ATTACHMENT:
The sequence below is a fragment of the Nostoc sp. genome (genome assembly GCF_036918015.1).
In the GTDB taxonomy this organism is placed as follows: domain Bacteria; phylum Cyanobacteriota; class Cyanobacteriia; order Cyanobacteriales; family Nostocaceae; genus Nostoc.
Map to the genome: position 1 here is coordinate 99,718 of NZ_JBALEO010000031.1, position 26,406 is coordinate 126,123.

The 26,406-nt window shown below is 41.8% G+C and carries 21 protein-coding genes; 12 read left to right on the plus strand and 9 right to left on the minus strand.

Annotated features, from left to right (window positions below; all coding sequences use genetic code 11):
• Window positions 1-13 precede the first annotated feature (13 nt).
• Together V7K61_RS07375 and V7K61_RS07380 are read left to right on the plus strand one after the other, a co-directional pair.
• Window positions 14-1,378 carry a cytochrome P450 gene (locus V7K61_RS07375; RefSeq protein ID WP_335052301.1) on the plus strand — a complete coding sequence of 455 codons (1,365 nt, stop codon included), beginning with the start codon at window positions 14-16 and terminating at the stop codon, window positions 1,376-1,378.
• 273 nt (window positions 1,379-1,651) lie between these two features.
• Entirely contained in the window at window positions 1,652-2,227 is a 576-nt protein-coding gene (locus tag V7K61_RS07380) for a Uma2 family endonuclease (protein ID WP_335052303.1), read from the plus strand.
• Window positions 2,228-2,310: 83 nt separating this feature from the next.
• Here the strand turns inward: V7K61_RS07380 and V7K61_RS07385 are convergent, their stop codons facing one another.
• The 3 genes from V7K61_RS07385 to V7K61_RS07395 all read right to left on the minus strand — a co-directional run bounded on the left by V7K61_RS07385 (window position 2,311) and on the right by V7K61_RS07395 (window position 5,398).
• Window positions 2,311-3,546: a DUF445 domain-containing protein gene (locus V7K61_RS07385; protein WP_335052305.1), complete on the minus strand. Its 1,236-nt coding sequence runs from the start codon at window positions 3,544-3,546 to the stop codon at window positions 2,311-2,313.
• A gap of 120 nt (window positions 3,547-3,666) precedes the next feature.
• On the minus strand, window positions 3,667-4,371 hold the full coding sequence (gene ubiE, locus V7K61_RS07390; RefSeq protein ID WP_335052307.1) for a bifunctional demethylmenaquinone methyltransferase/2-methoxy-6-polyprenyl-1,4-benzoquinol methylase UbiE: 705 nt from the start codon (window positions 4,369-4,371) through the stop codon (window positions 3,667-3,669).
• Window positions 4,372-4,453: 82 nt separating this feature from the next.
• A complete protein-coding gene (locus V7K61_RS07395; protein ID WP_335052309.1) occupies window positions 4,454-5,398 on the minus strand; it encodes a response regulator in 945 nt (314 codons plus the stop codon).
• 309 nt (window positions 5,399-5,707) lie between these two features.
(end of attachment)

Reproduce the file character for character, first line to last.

The sequence below is a fragment of the Nostoc sp. genome (genome assembly GCF_036918015.1).
In the GTDB taxonomy this organism is placed as follows: domain Bacteria; phylum Cyanobacteriota; class Cyanobacteriia; order Cyanobacteriales; family Nostocaceae; genus Nostoc.
Map to the genome: position 1 here is coordinate 99,718 of NZ_JBALEO010000031.1, position 26,406 is coordinate 126,123.

The 26,406-nt window shown below is 41.8% G+C and carries 21 protein-coding genes; 12 read left to right on the plus strand and 9 right to left on the minus strand.

Annotated features, from left to right (window positions below; all coding sequences use genetic code 11):
• Window positions 1-13 precede the first annotated feature (13 nt).
• Together V7K61_RS07375 and V7K61_RS07380 are read left to right on the plus strand one after the other, a co-directional pair.
• Window positions 14-1,378 carry a cytochrome P450 gene (locus V7K61_RS07375; RefSeq protein ID WP_335052301.1) on the plus strand — a complete coding sequence of 455 codons (1,365 nt, stop codon included), beginning with the start codon at window positions 14-16 and terminating at the stop codon, window positions 1,376-1,378.
• 273 nt (window positions 1,379-1,651) lie between these two features.
• Entirely contained in the window at window positions 1,652-2,227 is a 576-nt protein-coding gene (locus tag V7K61_RS07380) for a Uma2 family endonuclease (protein ID WP_335052303.1), read from the plus strand.
• Window positions 2,228-2,310: 83 nt separating this feature from the next.
• Here the strand turns inward: V7K61_RS07380 and V7K61_RS07385 are convergent, their stop codons facing one another.
• The 3 genes from V7K61_RS07385 to V7K61_RS07395 all read right to left on the minus strand — a co-directional run bounded on the left by V7K61_RS07385 (window position 2,311) and on the right by V7K61_RS07395 (window position 5,398).
• Window positions 2,311-3,546: a DUF445 domain-containing protein gene (locus V7K61_RS07385; protein WP_335052305.1), complete on the minus strand. Its 1,236-nt coding sequence runs from the start codon at window positions 3,544-3,546 to the stop codon at window positions 2,311-2,313.
• A gap of 120 nt (window positions 3,547-3,666) precedes the next feature.
• On the minus strand, window positions 3,667-4,371 hold the full coding sequence (gene ubiE, locus V7K61_RS07390; RefSeq protein ID WP_335052307.1) for a bifunctional demethylmenaquinone methyltransferase/2-methoxy-6-polyprenyl-1,4-benzoquinol methylase UbiE: 705 nt from the start codon (window positions 4,369-4,371) through the stop codon (window positions 3,667-3,669).
• Window positions 4,372-4,453: 82 nt separating this feature from the next.
• A complete protein-coding gene (locus V7K61_RS07395; protein ID WP_335052309.1) occupies window positions 4,454-5,398 on the minus strand; it encodes a response regulator in 945 nt (314 codons plus the stop codon).
• 309 nt (window positions 5,399-5,707) lie between these two features.